'The best books, reviewed with insight and charm, but without compromise.'
- author Jackie French

Monday, 16 April 2018

Review: The Colours of History

Where would we be without colour? It's what often makes something appealing. That's especially so with picture books where the colours, or lack of them, can be crucial to the telling of the story.

The Colours of History: How Colours Shaped the World, offers an unusual perspective, exploring how colour has been used through history and in relation to culture.

I loved this book which is divided into sections by colour: yellows, reds, purples, greens, and blues.

Each section begins with a summary of how colour is represented or expressed (blue as calm, lucky etc).

There's also a panel of selected colour shades, then facts, anecdotes, and illustrations that place them in historical context.

One example is orange, which is part of the yelllow section. It was used by Ancient Egyptians for painting, and for many years did not have a name.

Much later it became associated with the Dutch culture (heavily used in paintings, and in the 'breeding' of orange carrots). In the Netherlands there is even a national holiday which has an activity called Oranjegekte, which translates to 'orange madness'.

In addition to the colours, also included are Kohl Black and Graphite (used for communication and as beauty enhancers), and Lime and Lead White (most commonly used in building).

Given the subject matter, the illustrations are a crucial part of this book. Artist Marc-Etienne Peintre has applied his unique style to Clive Gifford's text, and both work really well in sharing how colour has played such an important role in history. The use of colour also makes the book feel like a rainbow of sorts.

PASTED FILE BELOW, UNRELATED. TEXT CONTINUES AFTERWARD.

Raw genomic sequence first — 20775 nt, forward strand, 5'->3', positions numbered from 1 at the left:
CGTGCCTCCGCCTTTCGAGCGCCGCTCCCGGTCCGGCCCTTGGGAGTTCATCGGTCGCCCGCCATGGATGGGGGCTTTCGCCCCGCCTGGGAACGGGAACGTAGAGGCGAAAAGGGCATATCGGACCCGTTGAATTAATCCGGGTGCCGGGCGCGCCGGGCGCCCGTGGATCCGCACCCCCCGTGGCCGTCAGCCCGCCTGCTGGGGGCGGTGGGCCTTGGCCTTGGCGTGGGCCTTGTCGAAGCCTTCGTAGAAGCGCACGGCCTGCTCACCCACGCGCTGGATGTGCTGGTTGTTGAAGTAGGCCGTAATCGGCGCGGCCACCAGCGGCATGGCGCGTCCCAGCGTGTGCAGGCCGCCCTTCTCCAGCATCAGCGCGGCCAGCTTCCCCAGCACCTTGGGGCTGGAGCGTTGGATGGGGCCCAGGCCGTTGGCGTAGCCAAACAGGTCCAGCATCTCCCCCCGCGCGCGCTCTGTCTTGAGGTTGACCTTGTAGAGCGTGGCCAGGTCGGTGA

As you work your way through The Colours of History you'll uncover lots of fascinating information. Such as that about orchil, the poor man's purple. Ancient Romans used lichen on rocks to make an orchil dye for their clothes. Hundreds of years later Scottish lichen was used in a similar way until it ran out.

Whether you love vermillion, or prefer ultramarine, after reading The Colours of History you may be inspired to take up a paintbrush, and you will certainly understand colours better.

Title: The Colours of History: How Colours Shaped the World
Author: Clive Gifford
Illustrator: Marc-Etienne Peintre
Publisher: Quarto UK, $19.99
Publication Date: April 2018
Format: Paperback
ISBN: 9781784939670
For ages: 8 - 12 year olds
Type: Junior non-fiction


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